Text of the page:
Even before the phenomenally successful Disney TV-sitcom Hannah Montana drew to a close in January 2011, Miley Cyrus had been trying to spread her wings onto bigger things. In an attempt to break away from her well-established teen-idol image, she tried tapping her way into slightly bigger and more 'serious' productions. However, even with films such as the 2010's romantic drama The Last Song and last year's highly panned teenage-drama, Lol, Cyrus' embedded Hannah Montana persona is still proving a difficult one to shake off.

So Undercover, the latest action-comedy from British director Tom Vaughn, responsible for What Happens in Vegas and Starter for 10,  is not the film that will help Cyrus mature into the Hollywood starlet she so wants to be.

The film follows the story of Molly (Cyrus); a teenage girl working as a private eye in order to cover her dad's outstanding gambling debts. Raised by her dishonoured cop father, Sam (O'Malley), Molly has been taught to be tough and was skilfully trained to always follows her instincts. Her photographing expertise lies with capturing cheating spouses in the act; a pursuit that quickly grabs the attention of FBI agent Armon (Piven) – who is on the lookout for someone to go undercover on a highly classified case.

The job? Go to college, join a sorority and gain access to Alex (McKnight); a troubled student who could possibly be in possession of some critical data that the Russian mafia would like to get their hands on. Molly accepts, cue makeover!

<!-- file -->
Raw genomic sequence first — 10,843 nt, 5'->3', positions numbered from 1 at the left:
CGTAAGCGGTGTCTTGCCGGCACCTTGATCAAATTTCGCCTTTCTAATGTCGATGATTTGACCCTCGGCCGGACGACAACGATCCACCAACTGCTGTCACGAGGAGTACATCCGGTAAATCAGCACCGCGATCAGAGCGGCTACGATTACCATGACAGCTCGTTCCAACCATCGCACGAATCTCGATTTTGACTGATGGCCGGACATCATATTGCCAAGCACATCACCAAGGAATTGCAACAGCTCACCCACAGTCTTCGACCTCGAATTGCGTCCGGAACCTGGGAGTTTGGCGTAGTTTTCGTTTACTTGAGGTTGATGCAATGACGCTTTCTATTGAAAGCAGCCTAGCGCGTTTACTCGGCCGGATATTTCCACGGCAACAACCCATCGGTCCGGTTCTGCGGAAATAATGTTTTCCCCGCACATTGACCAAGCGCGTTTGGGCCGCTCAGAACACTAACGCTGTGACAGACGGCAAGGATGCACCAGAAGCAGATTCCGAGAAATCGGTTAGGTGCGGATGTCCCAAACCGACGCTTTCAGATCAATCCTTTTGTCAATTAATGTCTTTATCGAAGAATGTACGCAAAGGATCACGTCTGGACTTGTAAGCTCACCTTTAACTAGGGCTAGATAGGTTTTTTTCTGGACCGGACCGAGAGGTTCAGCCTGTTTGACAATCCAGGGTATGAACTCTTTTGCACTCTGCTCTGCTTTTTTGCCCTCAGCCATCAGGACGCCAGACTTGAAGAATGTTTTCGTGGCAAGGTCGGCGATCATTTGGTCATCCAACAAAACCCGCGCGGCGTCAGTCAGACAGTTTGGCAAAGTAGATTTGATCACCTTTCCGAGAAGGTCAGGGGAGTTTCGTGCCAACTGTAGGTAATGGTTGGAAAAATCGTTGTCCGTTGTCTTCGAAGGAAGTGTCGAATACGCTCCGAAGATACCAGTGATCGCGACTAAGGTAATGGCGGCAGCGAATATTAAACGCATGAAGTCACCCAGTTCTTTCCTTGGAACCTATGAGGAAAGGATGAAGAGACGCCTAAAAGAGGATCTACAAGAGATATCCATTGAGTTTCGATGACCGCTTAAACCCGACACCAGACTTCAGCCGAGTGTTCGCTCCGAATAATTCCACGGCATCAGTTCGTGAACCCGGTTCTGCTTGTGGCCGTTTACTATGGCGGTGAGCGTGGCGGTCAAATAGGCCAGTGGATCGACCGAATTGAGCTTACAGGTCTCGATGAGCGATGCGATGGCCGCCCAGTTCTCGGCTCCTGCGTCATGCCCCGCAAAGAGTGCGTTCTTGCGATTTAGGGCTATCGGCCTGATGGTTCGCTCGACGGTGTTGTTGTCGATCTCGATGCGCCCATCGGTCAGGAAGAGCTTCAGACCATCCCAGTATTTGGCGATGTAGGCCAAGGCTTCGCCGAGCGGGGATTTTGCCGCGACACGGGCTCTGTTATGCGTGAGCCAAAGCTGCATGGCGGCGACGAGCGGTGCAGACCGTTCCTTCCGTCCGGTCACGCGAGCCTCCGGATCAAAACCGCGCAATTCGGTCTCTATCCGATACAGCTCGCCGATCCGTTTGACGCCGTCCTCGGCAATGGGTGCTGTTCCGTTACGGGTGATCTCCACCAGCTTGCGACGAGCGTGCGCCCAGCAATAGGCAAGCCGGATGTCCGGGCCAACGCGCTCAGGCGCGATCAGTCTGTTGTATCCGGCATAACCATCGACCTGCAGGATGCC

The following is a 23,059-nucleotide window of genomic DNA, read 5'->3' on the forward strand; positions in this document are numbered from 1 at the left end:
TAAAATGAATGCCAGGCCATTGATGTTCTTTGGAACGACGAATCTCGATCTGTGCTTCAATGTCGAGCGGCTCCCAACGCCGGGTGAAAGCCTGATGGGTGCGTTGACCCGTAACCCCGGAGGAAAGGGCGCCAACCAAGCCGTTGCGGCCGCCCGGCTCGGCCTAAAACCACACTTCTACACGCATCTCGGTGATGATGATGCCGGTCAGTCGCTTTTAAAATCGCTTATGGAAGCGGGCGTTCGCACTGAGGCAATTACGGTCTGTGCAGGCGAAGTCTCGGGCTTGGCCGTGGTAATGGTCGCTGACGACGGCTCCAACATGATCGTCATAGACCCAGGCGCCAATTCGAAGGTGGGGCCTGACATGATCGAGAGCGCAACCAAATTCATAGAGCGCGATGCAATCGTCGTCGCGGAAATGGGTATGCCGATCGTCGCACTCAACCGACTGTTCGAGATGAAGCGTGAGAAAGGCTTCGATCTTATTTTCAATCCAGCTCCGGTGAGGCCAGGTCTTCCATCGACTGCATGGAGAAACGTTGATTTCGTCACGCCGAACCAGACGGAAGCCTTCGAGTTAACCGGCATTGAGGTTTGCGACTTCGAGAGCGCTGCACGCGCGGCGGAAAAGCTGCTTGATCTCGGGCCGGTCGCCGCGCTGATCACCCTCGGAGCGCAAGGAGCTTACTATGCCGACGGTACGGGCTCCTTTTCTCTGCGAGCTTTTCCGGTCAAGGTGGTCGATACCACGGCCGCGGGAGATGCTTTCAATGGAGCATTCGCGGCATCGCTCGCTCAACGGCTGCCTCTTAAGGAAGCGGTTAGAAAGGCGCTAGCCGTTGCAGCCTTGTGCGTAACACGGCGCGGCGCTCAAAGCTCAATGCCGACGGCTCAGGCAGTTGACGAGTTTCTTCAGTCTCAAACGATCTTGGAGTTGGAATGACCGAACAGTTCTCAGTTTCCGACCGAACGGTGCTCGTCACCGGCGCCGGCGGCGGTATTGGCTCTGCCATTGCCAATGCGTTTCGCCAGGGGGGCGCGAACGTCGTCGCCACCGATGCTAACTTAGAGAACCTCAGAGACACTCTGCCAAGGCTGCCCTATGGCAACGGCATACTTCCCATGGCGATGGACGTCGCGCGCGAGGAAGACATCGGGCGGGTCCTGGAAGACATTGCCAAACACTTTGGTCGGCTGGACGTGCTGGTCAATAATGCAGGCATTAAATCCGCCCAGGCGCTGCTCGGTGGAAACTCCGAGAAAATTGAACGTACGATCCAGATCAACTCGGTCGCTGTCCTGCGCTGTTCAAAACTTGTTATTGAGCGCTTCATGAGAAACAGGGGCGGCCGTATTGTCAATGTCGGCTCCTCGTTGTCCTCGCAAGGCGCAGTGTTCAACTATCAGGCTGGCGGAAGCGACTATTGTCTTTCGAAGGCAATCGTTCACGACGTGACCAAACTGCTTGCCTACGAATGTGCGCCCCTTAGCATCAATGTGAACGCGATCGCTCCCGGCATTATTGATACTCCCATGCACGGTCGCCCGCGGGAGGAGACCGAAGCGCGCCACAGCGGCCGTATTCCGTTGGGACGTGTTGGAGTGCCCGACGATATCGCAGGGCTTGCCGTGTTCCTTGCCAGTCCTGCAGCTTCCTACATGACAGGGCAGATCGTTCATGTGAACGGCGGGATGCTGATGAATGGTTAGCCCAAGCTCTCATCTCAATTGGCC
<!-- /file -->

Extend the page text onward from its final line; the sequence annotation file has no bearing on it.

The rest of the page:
After the much-needed alterations, Molly – the tomboy – is transformed into the latest member of the Kappa Kappa Zeta sorority house and, as Brooke Stonebridge, she enters the unfamiliar world of parties and excessive make-up, and soon begins to connect the dots to the case. However, before you know it, her focus is shifted when she meets a possible romantic prospect in the form of fine-looking college student, Nicholas (Bowman).

This is actually worse than it sounds – if that's at all possible. Posing as an action-comedy, So Undercover offers very few action sequences and even fewer laughs. Scripted by Allan Loeb and Steven Pearl, the dialogue is cheesy and downright dim - with words like 'amazeballs', 'swag' and 'adorbz' the novelty wears thing almost immediately. The plotline – if you can call it that – is predictable and there is very little character exploration. Taking its cue from every undercover-girly-action-comedy film known to man, including the most obvious ones, like Mean Girls and Miss Congeniality – the originality of this film is, well, nonexistent.

The now more mature-looking Cyrus fails to inject anything new to her already well-established image. Considering that she is once again playing dual roles, very little difference can be seen between the two characters and as she tries to bring in a little more edginess to her guise, these types of roles simply aren't a good fit.

So Undercover primarily targets Cyrus' devoted teen-fans and in the vain hope of boosting her career into broader horizons,choosing this incredibly unadventurous and ridiculously unoriginal story definitely doesn't seem like a good start.